The other thing I am keen to know is whether US government researchers have enjoyed more academic freedom than their counterparts in other countries up to now. The reports of the gagging of government researchers in Canada became a global scandal in the scientific community. But the transparency around the introduction of the Canadian gagging policy and its later glorious and explicit lifting – within hours of the election of a new government – left government scientists in New Zealand, Australia and the UK scratching their heads as to why similar rules in our countries were passing unchallenged. Colleagues who have worked in media relations and journalism in the UK and the US confirm that US government scientists enjoy much more free speech than their UK counterparts. If so, then any threat now is a travesty and must be resisted with vigour; these freedoms once lost are hard to re-gain. But this article widely circulated last year suggested that US government research institutes might not have been the bastion of unfettered open communication we like to think. Government research agencies in the US it seems were already suffering from the affliction of controlling and politicised communications managers, a phenomenon which can have as chilling an effect on free speech and open inquiry as any gagging orders.
We in the UK also need to avoid hypocrisy in denouncing the US government’s gagging of scientists when what we may be seeing in the US is the introduction of restrictions that have been in place on our own government- employed researchers for many years. The SMC has enjoyed great success in the UK and we are highly acclaimed for our work in persuading more scientists to engage with the topical controversies hitting the headlines. But we have abjectly failed in our attempts to free government researchers from the controls and restrictions placed upon them. There are hundreds of researchers in one government research institute who we are barred from speaking to directly and cannot add to our database, even though they are researching areas that desperately need more explanation to the media and public.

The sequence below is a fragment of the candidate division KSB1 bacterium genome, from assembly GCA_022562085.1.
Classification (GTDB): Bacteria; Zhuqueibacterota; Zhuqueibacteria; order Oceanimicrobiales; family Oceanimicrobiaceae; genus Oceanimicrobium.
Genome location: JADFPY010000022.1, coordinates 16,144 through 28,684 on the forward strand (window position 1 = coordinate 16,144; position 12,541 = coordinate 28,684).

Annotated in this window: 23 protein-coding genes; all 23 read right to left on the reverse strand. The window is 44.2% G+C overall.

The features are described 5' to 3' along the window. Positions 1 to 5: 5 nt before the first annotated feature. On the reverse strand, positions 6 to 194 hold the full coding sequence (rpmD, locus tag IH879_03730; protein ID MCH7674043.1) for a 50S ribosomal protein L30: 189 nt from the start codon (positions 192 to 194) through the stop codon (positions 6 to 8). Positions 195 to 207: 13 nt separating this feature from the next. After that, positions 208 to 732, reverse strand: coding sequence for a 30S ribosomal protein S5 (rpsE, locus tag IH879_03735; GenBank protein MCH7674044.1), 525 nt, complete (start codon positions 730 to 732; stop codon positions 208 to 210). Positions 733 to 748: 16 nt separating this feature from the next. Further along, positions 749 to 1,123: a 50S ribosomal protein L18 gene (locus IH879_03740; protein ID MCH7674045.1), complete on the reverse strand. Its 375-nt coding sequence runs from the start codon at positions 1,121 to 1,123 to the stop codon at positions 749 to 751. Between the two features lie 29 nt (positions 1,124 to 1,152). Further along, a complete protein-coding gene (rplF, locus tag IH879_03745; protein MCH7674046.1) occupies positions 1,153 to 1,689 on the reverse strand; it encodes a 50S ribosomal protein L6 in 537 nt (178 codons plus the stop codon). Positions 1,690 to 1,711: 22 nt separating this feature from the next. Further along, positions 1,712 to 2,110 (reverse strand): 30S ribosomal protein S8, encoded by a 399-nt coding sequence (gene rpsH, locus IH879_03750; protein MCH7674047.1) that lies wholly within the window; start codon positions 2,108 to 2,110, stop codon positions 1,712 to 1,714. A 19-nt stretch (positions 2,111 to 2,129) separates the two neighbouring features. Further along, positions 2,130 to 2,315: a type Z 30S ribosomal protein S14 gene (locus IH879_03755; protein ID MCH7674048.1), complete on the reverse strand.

In the past week I have sat and watched an agency, set up to be arm’s-length from Government, castigated for communications that have caused embarrassment to a government department. I also discovered that another agency that I see as independent has to have its website pages approved by the Cabinet Office. Believe me, that was a standard week.
In the last two years the SMC has joined forces with our friends in science to fight a new Code requiring all civil servants to seek prior approval from a minister before speaking to the press and another new rule restricting those who receive government money from lobbying for change. So there are battles to fight closer to home too.
None of this is to say that we should not all be joining in solidarity with our US science colleagues, and the march on London planned around the impact of Brexit will rightly have an element of camaraderie with researchers who face new threats to their freedom. But, in our anger and dismay, we should be careful not to fall into lazy thinking about the new administration. We need to check our facts, work out what is real censorship and what is self-censorship and which rules are a genuine break from the past. More than anything, those of us in the UK who are alarmed by this news need to galvanise our anger against a US threat by looking to our own backyard. After all, if the new president wants handy tips on how to stop the mass media freely accessing government researchers, he need look no further than the UK.